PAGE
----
From India to Tallahassee in search of superconductivity

Graduate student in electrical engineering Srikar Telikapalli researches lightweight compact electrical systems at the FAMU-FSU College of Engineering and the FSU Center for Advanced Power Systems (CAPS)

Graduate student in electrical engineering Srikar Telikapalli researches lightweight compact electrical systems at the FAMU-FSU College of Engineering and the FSU Center for Advanced Power Systems (CAPS).  (Photo: M Wallheiser/FAMU-FSU Engineering)

Graduate research students find success through CAPS program

Srikar Telikapalli is working toward his doctorate in electrical engineering at the FAMU-FSU College of Engineering while a graduate research assistant at the Center for Advanced Power Systems (CAPS). He recently delivered an invited presentation for his research on electric aircraft to a multi-national audience during the Cryogenic Engineering Conference-International Cryogenic Materials Conference. He received the “ICMC Best Paper” award for his work.

“I was—and still am—nervous about presenting to an audience who has been in this field for much longer than I have been,” Telikapalli said. “I learned a lot from the experience and look forward to learning more.” 

Telikapalli earned a bachelor’s in electrical engineering at the Chaitanya Bharathi Institute of Technology in India before coming to the college for his master’s and doctorate. He is interested in the prospect of researching compact electrical systems that are lightweight.

“During my undergraduate studies in India, I was introduced to the field of superconductivity and high-power applications,” Telikapalli said. “My adviser encouraged me to pursue my doctorate at CAPS because of the expertise and the state-of-the-art faculties it offers. This played a key role in why I chose FAMU-FSU College of Engineering.”

A focus on research at all stages of the engineering journey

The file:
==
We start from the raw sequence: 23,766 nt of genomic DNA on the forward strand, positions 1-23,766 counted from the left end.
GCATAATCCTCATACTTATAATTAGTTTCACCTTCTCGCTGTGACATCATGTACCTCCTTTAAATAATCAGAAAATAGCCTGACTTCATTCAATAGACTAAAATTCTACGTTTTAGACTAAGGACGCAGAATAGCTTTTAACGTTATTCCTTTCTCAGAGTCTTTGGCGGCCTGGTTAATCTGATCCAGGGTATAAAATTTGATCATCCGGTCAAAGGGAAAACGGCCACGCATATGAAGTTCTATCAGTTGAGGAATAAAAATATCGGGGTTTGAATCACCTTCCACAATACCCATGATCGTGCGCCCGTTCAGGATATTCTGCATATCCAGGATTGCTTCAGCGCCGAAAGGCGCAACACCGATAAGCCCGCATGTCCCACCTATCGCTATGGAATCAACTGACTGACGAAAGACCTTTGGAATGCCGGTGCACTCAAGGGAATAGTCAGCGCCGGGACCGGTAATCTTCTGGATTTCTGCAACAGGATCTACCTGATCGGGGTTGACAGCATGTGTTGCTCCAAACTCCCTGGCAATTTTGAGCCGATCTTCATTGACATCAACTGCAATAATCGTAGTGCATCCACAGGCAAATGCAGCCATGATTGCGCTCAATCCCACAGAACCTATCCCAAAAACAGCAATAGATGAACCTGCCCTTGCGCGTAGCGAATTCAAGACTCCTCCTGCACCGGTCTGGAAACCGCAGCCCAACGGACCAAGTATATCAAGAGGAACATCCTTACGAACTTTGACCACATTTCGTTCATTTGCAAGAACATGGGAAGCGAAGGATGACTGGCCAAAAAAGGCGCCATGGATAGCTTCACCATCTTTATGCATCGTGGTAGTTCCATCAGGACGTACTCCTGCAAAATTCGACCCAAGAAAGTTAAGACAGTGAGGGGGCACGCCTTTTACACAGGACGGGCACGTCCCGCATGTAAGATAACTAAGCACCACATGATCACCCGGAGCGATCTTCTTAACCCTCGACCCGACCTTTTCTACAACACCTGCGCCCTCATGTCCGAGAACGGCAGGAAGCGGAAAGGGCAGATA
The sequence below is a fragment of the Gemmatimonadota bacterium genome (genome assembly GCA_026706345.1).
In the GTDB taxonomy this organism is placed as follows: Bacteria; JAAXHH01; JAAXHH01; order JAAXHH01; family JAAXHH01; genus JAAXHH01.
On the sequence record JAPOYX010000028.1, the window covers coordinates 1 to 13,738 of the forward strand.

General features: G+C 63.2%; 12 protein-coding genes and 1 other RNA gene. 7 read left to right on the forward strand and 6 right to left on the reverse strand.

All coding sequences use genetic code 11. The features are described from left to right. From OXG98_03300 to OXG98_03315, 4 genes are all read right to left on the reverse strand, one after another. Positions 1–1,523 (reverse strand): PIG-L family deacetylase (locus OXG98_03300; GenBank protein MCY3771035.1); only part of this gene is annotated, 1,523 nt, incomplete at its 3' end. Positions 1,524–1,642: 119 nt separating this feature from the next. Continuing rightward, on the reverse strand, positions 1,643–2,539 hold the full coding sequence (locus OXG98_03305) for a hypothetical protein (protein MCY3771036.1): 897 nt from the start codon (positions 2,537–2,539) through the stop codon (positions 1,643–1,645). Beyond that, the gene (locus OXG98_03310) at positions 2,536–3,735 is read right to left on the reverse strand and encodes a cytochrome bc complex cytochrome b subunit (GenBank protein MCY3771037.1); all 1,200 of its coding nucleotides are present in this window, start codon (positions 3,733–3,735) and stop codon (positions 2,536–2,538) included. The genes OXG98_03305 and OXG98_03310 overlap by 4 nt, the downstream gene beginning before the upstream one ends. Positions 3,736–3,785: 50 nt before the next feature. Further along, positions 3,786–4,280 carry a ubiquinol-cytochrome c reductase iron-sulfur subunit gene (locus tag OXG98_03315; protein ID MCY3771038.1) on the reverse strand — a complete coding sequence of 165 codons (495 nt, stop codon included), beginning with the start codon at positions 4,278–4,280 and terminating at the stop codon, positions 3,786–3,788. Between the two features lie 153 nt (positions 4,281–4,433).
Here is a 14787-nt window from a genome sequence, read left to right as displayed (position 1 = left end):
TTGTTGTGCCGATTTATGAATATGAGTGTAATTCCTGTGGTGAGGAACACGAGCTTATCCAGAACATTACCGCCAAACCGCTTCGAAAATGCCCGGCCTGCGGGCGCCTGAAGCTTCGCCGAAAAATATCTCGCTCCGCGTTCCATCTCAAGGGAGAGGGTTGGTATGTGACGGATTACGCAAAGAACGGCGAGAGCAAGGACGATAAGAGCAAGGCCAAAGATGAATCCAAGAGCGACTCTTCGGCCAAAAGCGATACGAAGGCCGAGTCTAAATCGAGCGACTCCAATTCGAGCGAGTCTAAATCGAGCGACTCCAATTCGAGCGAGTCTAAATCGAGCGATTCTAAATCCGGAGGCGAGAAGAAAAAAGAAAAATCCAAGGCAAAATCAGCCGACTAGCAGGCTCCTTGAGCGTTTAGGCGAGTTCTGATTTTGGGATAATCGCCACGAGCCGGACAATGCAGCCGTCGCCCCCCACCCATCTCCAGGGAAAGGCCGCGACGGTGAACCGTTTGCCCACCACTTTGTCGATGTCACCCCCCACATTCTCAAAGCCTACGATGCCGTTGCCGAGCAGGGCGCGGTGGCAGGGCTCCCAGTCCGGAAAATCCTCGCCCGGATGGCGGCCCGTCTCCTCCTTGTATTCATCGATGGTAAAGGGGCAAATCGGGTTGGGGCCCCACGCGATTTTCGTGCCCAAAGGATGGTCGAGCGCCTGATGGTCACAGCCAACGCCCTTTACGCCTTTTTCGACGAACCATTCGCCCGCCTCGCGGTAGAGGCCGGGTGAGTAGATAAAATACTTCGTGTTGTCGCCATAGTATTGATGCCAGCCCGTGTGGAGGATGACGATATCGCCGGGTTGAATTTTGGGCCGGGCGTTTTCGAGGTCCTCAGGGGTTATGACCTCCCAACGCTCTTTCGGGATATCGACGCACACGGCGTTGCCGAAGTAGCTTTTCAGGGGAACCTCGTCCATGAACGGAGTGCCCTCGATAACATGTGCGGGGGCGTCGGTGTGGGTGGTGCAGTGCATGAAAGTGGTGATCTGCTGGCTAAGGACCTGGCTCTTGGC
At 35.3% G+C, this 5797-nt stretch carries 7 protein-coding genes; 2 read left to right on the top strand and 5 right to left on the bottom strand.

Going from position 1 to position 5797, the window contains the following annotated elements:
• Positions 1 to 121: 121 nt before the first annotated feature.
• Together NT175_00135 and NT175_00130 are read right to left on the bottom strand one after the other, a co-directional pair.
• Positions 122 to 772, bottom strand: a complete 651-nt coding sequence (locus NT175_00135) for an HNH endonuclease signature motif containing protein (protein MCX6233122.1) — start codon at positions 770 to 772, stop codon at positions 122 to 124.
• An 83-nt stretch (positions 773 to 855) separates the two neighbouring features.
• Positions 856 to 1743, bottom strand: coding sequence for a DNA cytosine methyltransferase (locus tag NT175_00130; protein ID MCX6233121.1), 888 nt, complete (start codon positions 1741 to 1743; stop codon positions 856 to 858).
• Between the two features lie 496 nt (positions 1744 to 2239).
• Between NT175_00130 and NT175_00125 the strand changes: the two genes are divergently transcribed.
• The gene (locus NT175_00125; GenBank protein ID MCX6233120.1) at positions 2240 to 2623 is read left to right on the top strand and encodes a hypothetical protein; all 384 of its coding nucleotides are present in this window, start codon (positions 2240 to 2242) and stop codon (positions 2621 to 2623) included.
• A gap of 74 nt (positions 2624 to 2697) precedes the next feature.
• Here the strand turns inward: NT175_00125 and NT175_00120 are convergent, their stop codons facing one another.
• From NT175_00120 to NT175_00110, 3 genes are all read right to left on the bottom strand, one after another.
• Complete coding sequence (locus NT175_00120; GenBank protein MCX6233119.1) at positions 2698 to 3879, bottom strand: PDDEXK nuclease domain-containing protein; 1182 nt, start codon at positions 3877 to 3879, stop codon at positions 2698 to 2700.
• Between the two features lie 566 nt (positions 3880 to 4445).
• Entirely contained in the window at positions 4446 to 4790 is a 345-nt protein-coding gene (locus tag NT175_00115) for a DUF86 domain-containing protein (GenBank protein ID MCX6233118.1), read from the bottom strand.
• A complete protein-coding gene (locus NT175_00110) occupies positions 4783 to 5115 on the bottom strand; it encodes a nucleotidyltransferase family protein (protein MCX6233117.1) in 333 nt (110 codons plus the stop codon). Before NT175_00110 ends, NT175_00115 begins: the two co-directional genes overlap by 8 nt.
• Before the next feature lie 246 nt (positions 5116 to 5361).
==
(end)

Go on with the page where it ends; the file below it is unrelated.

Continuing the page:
CAPS is a Florida State University research center that focuses on power systems technology. The center concentrates on research for power distribution, superconducting devices, high voltage engineering, systems control and the performance needs of large electrical transportation systems.

At CAPS, graduate and undergraduate students have the chance to work on a team and gain valuable research experience. As full-time researchers, postdoctoral researchers work with students on practical engineering projects that complement the knowledge they have learned in the classroom.

“In our team, each graduate student holistically takes at least one project and works with other students and researchers,” Chul Kim, a research faculty at CAPS, said. “They design and build an experimental set up, perform experiments, collect data and present their at multiple international conferences. This helps in preparing the students for independent research in new emerging technologies.”

Peter Cheetham is another research faculty at CAPS and went through the program himself. He worked as a research assistant while getting his doctorate at the college. Upon graduation, he became a postdoctoral scholar and now is a research faculty focusing on high voltage engineering and electrical insulation systems for cryogenic applications.

“The students at CAPS work on contemporary engineering projects which complement the knowledge they have learned in the classroom,” Cheetham said. “They learn hands-on skills and build prototype devices for their research. They work in teams in an environment that facilitates collaboration and fosters success and development of the student’s professional growth.” 

The students work on theoretical and practical aspects related to medium-voltage high-temperature superconducting devices and can focus on areas that interest them. 

“We have several graduate and undergraduate students. The students we mentored are now working in the industry, government or academia,” Cheetham said. “Over the last five years our group has supported more than six graduate students and 30 undergraduate students.”

High-visibility industry sponsors

CAPS partners with government labs, industry, and universities, and supports graduate and undergraduate students through our multidisciplinary research programs. These partnerships give students unique opportunities for developing professional networks and broad knowledge on the end use of their research. 

“Our partners have said to us several times that they really like to recruit students from CAPS because in addition to the theoretical knowledge they gain from the classroom at the College of Engineering, they get real ‘hands-on’ experience with high-power systems at the Center,” Roger McGinnis, the Director of CAPS said. “Our students are highly sought after.”

For more information about research opportunities at CAPS here are some related links:



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